The Fight to Repeal Obamacare

The country’s newest conservative advocacy group has decided to take lawmakers to task over Obamacare. The Heritage Foundation’s sister organization, Heritage Action for America, wants healthcare reform repealed and plans to target members of Congress who disagree.

Heritage Action, launched just months ago, recently announced its support for a discharge petition introduced by Rep. Steve King (R.-Iowa) that would force a vote on the repeal of Obamacare. King needs signatures from 218 congressmen on the petition in order to force House Speaker Nancy Pelosi to schedule a vote on a bill sponsored by Rep. King which would repeal the law entirely.

Founded in April 2010, Heritage Action was primarily a response to the skyrocketing membership at the Heritage Foundation. According to Heritage Action CEO Mike Needham, foundation membership has doubled since 2008 and currently stands at 661,000. “We felt obligated to have the same conversations that were occurring at kitchen tables throughout America,” Needham said.

Heritage Action’s staff of ten came up with the group’s first national campaign: to repeal Obamacare. The organization recently launched a website that features a video advertisement cut by Heritage Action for the campaign. The website and ad were revealed at a recent Bloggers Briefing meeting by Heritage Action Chief Operating Officer Tim Chapman.

“The beauty of this strategy in my mind is that it forces members of Congress—Republicans and Democrats alike—to put their money where their mouth is,” Chapman said. “If they really say they are for repealing Obamacare, they have to sign the discharge petition.”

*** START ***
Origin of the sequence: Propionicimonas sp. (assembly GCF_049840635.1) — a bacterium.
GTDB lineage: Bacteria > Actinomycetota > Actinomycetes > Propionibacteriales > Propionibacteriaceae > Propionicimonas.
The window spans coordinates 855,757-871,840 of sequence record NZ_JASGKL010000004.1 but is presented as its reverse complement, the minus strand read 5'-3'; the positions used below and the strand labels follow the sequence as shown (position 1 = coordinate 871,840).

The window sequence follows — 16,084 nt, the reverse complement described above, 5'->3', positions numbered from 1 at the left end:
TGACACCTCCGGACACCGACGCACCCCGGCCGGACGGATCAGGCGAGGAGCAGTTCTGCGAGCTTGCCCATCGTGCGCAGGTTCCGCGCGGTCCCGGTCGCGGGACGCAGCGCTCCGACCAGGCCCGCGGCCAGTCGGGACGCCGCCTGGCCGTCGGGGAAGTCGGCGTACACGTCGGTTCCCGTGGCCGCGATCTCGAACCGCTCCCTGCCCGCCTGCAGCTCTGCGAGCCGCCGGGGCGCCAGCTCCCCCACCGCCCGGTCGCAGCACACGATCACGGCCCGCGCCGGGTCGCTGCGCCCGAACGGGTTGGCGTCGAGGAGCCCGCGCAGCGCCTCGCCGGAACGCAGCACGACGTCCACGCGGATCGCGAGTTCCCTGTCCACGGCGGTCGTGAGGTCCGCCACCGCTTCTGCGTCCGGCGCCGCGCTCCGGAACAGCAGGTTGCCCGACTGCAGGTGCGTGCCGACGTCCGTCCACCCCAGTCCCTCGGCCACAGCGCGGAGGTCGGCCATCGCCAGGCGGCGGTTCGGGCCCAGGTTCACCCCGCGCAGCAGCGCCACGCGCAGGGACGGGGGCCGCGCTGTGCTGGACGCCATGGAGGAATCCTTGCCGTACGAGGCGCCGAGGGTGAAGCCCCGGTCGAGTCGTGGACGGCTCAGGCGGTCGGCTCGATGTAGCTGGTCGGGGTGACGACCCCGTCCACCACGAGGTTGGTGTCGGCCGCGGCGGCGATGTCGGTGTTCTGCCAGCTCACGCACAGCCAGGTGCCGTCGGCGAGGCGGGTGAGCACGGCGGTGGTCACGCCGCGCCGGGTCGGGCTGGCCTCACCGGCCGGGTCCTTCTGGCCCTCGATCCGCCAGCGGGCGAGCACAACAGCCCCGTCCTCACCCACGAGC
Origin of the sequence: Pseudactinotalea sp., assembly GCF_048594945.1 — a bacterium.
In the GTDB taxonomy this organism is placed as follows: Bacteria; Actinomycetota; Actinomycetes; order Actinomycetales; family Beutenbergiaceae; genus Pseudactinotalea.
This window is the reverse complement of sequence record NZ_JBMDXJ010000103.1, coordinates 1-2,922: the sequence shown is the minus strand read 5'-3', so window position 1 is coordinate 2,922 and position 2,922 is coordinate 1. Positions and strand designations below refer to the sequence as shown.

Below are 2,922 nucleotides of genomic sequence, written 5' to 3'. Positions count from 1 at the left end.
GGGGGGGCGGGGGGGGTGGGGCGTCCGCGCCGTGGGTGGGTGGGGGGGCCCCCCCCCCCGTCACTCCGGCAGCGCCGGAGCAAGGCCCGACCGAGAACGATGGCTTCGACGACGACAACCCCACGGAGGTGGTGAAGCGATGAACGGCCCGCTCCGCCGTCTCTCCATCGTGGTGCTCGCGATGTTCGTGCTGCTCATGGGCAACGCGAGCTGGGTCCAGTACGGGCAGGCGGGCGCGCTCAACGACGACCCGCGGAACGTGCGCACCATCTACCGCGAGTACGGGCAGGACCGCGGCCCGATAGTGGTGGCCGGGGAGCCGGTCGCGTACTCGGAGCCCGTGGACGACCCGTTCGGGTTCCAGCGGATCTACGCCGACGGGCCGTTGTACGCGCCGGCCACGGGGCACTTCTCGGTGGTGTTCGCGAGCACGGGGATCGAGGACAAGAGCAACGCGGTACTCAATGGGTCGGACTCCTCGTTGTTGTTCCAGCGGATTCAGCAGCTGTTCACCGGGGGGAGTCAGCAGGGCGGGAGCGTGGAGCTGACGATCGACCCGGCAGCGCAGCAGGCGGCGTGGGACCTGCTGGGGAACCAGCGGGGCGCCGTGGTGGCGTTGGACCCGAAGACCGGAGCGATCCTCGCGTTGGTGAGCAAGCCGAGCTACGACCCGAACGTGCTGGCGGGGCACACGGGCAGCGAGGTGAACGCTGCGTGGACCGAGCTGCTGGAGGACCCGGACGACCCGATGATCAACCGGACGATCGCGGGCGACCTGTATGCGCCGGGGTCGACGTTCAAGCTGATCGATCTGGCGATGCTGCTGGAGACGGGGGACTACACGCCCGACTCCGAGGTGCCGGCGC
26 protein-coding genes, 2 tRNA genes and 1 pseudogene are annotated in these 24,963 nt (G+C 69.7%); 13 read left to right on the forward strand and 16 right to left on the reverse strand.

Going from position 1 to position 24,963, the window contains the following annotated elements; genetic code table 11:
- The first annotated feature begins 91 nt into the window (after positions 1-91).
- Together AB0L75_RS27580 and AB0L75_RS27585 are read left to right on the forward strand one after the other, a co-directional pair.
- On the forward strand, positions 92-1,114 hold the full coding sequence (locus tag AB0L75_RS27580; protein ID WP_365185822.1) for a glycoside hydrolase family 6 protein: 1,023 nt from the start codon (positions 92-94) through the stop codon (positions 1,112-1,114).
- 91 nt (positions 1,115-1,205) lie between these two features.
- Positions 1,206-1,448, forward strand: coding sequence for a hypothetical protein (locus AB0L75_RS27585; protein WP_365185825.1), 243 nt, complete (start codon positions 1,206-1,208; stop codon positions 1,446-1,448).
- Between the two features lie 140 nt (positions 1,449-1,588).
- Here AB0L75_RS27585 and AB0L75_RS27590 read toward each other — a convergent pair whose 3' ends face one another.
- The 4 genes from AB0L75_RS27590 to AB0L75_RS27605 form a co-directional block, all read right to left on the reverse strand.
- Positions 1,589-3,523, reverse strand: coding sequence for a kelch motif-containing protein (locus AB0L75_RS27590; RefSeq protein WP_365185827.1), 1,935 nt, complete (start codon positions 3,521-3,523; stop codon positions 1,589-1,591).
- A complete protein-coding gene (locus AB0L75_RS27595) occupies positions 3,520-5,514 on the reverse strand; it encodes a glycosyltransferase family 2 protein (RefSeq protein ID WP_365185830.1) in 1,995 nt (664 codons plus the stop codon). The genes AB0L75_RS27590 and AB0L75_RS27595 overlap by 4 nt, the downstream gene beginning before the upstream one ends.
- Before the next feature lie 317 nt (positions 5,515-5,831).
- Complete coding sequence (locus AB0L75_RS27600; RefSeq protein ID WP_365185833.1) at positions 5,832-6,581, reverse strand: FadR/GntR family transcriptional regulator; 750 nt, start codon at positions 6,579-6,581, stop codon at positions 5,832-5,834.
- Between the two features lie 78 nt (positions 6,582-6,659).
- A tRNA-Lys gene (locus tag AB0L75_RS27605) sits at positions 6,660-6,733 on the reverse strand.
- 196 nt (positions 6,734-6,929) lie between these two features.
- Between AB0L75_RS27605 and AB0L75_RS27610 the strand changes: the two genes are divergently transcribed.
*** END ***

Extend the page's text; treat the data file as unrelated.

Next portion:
As a 501(c)(3) tax exempt organization, the Heritage Foundation is prohibited from backing pieces of legislation. Heritage Action serves as a link between the nearly four-decade-old foundation and grassroots conservative activists. “Heritage has a tremendous reputation and history in providing first-rate research,” said Needham, who previously served as chief of staff to Heritage Foundation President Ed Feulner.

Citizen activists are encouraged to participate in Heritage Action’s repeal campaign. The organization’s website has incentives for activists, including a social networking system where users can amass “impact points” for actions taken and reap rewards established by the Heritage Action team. Users may also contact their representative directly from the site and tell them to sign the petition.

Rep. King’s bill to repeal the health care reform law currently has 89 cosponsors. Since introducing his discharge petition on June 16, a dozen lawmakers have signed on, including Reps. Michele Bachmann (R.-Minn.), Marsha Blackburn (R.-Tenn.), Tom Price (R.-Ga.), and Mike Pence (R.-Ind.).

Although discharge petitions have rarely been used throughout legislative history, success is not impossible. In 2002, proponents of campaign-finance reform used the technique to force a vote on the McCain-Feingold bill. After securing 218 signatures, the House went on to approve the bill that was later passed by the Senate and signed by President Bush.

Unlike co-sponsorship of a bill, the discharge petition process was purposely designed to be difficult. Lawmakers must personally sign the discharge petition themselves. “This is a very proactive step on behalf of a member of Congress,” Chapman noted. Only after securing signatures from the majority of members in the House will the discharge motion become eligible for consideration.

Heritage Action is nonetheless committed to repealing Obamacare. The group’s goal is to first get the Republican caucus on board followed by “Blue Dog” Democrats. Needham said that the effort will require help from citizen activists in their districts.

“As we get into the summer, our goal is to look at who hasn’t signed on and to mobilize members in their districts to apply the heat,” Needham said. “Our goal is to force members of Congress to tell their constituents why they support Obamacare.”